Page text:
The Senior Vice President of MTN Group, Ebenezer Asante, has emphasised the crucial need for robust measures to break all trade barriers that deter mutual prosperity on the African continent while advocating openness for trade to thrive.
Mr. Asante, who said he envisages a future where ‘tyranny of sovereignty’ across the continent will make way for a united influential voice to shape Africa’s destiny on the global stage, added: “Africa must open up; the sovereigns must open up! Because if we play it small, we will not have a future. But if we play it big, then we have a voice and we can only play it big when we are playing with the 1 billion people on the continent. That is when we can make a difference”.
He made this call at the Africa Prosperity Dialogues (APD) 2024 at the Peduase Presidential Lodge in the Eastern Region, where he further highlighted the need for Africa to rethink and reposition itself strategically for prosperity, especially when it accounts for just three percent of the about US$25.3trillion global trade.
Speaking on the topic ‘Doing Business Differently – Adding Value to What we Produce’, he charged the continent to better position itself to export more by converting its numerous raw materials into distinctive value additions.
“Sustainability is not just an issue of how we organise ourselves, but there is also a business angle to it. As a continent, we are resource-rich but we are not able to translate that into distinctive value additions. The resources are taken from here and shipped across the rest of the world and then returned as finished products. If we are talking about sustainability, shouldn’t we be having a global dialogue around the repositioning of factories close to where the raw materials are? These are some of the things we, as Africans, need to change,” he noted.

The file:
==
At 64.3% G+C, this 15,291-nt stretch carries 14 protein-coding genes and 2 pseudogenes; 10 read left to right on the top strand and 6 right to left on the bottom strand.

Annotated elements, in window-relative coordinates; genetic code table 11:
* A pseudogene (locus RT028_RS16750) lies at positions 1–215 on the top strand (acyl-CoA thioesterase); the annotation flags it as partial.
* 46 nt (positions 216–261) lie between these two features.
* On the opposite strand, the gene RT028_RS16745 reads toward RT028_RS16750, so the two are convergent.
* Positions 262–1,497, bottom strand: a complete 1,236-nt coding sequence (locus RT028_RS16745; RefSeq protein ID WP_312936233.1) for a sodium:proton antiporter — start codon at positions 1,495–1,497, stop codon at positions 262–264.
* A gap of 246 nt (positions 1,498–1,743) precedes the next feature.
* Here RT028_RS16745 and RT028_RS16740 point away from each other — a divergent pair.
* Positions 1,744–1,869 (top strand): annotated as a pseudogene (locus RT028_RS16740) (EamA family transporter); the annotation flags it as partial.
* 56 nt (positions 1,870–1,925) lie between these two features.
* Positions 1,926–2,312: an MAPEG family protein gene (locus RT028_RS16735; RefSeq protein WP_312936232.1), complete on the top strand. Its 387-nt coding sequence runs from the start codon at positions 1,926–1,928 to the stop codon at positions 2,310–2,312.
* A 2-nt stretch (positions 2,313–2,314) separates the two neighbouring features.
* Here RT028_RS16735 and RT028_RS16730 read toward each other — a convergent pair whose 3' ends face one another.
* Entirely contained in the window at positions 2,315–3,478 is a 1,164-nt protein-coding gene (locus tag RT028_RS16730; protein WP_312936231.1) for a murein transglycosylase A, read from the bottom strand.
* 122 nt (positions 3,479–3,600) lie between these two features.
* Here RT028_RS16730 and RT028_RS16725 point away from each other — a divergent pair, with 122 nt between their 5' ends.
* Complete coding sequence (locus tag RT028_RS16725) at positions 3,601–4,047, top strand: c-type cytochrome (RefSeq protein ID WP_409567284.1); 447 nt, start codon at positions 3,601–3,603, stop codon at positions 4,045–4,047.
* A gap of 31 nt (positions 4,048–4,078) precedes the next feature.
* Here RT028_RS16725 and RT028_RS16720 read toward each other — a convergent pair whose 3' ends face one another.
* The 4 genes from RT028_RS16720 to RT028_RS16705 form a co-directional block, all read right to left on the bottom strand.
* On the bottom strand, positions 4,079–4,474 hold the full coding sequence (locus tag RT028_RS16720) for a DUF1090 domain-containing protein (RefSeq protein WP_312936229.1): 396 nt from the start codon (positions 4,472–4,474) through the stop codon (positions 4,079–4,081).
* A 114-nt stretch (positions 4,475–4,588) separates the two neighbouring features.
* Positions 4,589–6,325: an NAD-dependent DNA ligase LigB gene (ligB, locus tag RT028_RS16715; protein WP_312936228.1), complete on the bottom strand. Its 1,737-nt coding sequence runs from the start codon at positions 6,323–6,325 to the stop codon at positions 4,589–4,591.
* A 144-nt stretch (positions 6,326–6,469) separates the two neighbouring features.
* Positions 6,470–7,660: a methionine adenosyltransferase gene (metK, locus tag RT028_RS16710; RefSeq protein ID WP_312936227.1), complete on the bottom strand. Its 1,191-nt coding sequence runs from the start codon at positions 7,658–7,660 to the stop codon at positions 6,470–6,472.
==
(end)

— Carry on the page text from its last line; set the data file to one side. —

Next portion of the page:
Technology and digitisation
Having lauded the continent’s effort toward catching up with evolving technology, he said educational systems must produce high-tech engineers who can occupy the top echelon of the space so that Africa can shift from being solely consumers.
“Almost every country is catching up as far as technology is concerned. Almost every country is building Fintechs. Five years ago, this was not the case. Almost all countries are ensuring digital identity to deal with the downside of technology. I think what is left is shifting our educational systems, such that we are not just consumers of technology but also can occupy the high-value chain of technology.
“The fight between the West and the East is one along the lines of technology like robotics and biotech, and whoever captures this high value of technology tomorrow becomes the global world power. Unfortunately, we have basic needs to meet in Africa, so it will take time for us to capture; but we should not let the issue of artificial intelligence and Fintech just bypass us,” he said.
He further added that digitisation must be seen beyond being just a sector, to being an enabler of every other sector within the economy.
During a panelist discussion on the topic ‘Doing Business Differently – Adding Value to What We Produce’, conversations hovered around what Africa needs to do to perform substantially in global value chains.
The panel collectively agreed that to achieve this, the continent must redefine business methods that transition its trade from one that concentrates on primary commodities and raw material exports to competitive, value-added goods that meet international standards.
This call underscores the need for ensuring African businesses produce with specified criteria for quality, design, service delivery and especially, appearance that meet international standards.